In September of that year, Apple obliged. According to Tevanian, the company knew that for a release as important, dramatic, and different as an entirely new OS, the company couldn’t just keep the beta testing process under wraps. Apple needed to get the OS out into as many hands as possible so ordinary users run it through its paces in ways the company itself couldn’t imagine. Apple set the price of “Mac OS X Public Beta,” as it was called, at $29.95—low enough for anyone could get it if they wanted, but high enough to exclude folks who might not be constructive to the beta testing process. The beta sold through Apple’s online store; the company later offered a $30 discount on the first full release of OS X (v10.0) when it shipped in 2001.
When users got their hands on the Public Beta, reviews were mixed but optimistic. It was obvious that OS X represented a promising future for Apple, but the company still had a long way to go in terms of producing a fully mature OS. Apple collected bug reports and ideas for its new beta through an Internet-enabled suggestion box in the Apple menu.
As usual, it was the third-party developers, entrenched in their familiar Mac programming ways, who needed the most convincing. A big part of Apple’s post-Rhapsody development approach was to emphasize a combination of the seamless “Classic” system environment (that would run all classic OS apps) and a new Carbon API that would allow easy porting of classic OS apps to OS X. Thanks to those changes, developers started to come around.; Apple had finally made it easy and attractive enough for them to convert their applications to the new OS.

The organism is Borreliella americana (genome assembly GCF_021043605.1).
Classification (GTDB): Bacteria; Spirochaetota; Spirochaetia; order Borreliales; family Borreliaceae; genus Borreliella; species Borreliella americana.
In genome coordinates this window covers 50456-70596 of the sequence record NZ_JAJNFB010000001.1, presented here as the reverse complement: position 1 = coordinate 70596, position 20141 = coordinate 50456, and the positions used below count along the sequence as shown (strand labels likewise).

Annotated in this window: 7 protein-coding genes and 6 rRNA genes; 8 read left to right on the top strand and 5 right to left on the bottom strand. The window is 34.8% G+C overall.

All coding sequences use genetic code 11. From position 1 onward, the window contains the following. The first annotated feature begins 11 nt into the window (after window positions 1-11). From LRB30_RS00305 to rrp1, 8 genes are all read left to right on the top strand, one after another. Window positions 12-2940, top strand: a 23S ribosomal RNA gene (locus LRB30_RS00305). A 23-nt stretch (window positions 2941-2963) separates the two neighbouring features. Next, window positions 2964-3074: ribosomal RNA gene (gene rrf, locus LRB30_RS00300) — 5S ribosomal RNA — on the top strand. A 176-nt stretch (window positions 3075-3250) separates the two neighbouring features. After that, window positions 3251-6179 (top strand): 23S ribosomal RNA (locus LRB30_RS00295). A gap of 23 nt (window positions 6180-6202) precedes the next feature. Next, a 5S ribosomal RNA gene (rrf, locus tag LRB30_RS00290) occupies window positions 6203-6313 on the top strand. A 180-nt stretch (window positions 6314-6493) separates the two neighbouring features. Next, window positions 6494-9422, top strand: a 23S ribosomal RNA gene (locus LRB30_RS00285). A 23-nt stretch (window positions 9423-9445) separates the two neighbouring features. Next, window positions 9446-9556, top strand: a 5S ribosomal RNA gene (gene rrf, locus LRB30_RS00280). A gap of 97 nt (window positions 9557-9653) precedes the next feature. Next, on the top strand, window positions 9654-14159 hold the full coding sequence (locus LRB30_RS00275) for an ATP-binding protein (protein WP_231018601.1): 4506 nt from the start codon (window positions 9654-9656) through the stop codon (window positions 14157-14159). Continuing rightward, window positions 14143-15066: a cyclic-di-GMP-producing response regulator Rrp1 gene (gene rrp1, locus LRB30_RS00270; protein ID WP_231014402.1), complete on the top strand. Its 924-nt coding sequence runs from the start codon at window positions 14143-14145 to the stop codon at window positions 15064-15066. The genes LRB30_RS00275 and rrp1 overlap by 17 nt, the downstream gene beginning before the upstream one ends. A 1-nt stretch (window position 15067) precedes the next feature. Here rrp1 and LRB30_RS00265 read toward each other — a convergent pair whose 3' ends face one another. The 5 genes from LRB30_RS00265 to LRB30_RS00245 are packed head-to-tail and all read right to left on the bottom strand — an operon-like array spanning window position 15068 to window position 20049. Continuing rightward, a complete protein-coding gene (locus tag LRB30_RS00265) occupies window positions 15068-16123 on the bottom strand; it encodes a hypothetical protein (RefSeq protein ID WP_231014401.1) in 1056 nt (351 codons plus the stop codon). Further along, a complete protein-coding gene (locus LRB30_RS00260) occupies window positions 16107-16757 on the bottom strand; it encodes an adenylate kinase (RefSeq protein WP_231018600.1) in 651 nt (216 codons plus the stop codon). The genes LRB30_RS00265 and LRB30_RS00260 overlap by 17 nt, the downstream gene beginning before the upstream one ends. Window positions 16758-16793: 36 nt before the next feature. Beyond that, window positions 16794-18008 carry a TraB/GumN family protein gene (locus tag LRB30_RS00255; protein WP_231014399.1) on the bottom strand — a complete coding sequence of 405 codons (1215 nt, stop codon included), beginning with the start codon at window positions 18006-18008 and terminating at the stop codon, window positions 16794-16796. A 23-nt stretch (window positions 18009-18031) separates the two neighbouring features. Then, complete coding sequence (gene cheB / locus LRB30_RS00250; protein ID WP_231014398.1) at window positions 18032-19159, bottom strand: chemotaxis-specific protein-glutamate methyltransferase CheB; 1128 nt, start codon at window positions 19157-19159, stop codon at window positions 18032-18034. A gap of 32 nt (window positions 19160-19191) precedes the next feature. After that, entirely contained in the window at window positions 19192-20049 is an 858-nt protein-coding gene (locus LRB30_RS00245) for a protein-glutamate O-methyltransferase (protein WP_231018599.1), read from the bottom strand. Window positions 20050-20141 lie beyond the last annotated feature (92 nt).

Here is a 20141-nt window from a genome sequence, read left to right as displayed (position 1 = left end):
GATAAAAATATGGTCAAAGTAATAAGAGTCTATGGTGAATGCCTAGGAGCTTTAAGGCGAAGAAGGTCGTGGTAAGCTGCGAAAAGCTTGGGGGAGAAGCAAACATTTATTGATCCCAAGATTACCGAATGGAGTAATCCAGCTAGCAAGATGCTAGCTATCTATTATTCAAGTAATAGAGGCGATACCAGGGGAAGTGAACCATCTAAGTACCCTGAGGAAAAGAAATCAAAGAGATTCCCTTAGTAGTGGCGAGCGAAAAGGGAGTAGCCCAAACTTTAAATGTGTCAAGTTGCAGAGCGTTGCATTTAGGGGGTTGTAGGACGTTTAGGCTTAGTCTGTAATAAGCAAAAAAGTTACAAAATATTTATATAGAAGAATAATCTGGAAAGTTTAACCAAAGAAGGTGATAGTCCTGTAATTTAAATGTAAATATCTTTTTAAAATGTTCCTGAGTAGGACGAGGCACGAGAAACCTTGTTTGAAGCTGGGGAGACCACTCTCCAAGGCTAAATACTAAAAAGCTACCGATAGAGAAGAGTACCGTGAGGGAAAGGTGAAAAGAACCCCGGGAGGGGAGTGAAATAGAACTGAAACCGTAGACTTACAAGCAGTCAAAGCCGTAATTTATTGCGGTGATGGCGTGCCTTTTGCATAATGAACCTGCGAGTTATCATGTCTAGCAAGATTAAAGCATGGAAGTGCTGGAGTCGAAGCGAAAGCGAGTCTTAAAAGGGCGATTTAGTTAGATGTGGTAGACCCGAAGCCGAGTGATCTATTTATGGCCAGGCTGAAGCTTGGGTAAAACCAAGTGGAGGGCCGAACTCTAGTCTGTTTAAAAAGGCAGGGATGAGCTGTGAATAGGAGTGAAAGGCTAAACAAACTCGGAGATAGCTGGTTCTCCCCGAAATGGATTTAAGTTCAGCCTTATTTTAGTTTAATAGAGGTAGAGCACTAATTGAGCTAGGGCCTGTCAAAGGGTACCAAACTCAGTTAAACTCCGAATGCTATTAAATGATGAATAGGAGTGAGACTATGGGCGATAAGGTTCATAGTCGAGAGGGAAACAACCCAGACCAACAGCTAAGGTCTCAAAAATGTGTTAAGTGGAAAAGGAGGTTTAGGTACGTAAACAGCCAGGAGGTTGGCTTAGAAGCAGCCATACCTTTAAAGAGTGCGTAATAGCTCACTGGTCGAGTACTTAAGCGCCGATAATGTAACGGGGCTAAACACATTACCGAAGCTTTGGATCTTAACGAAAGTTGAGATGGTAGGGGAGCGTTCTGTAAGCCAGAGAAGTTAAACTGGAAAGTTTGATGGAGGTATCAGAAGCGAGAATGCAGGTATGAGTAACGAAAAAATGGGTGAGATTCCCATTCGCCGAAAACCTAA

Moreover, developers saw the writing on the wall. Steve Jobs made it clear in January of 2000 that Apple would be pursuing a single OS strategy. The Classic Mac OS, while it would be supported for some time, was an evolutionary dead end. Within a year, he announced, Apple would ship OS X by default on all new Macs sold. That date got pushed back a bit, but it ultimately came to pass, and OS X was on its way to a widespread install base whether Apple fans liked it or not. (And some had to be dragged kicking and screaming.)
The OS X legacy
These days, OS X is a widely admired phenomenon that has been through many iterations and updates. It is the heart and soul of Apple’s software strategy, and in hindsight, OS X proved to be an essential investment to ensure the continued viability of the Macintosh platform. It continues to fill its duties quite well.
But how long will it last? Tevanian, who left Apple in 2006, is surprised and delighted at how flexible OS X and his clever little kernel (part of which still resides in OS X today) turned out to be. After all, he says, OS X runs on a wide range of hardware, from industrial strength servers to desktops to even iPhones and iPods. Apple had a 20 to 30 year lifespan in mind for OS X during its development, says Tevanian, but he suspects its fundamental underpinnings may last even longer. Only time will tell.
Ultimately, all operating systems become obsolete, but for now—even ten years after its commercial debut—we’re still living in the golden age of OS X.
[Benj Edwards is a freelance writer who specializes in computer and video game history. He is also Editor-in-Chief of Vintage Computing and Gaming, a blog devoted to vintage technology.]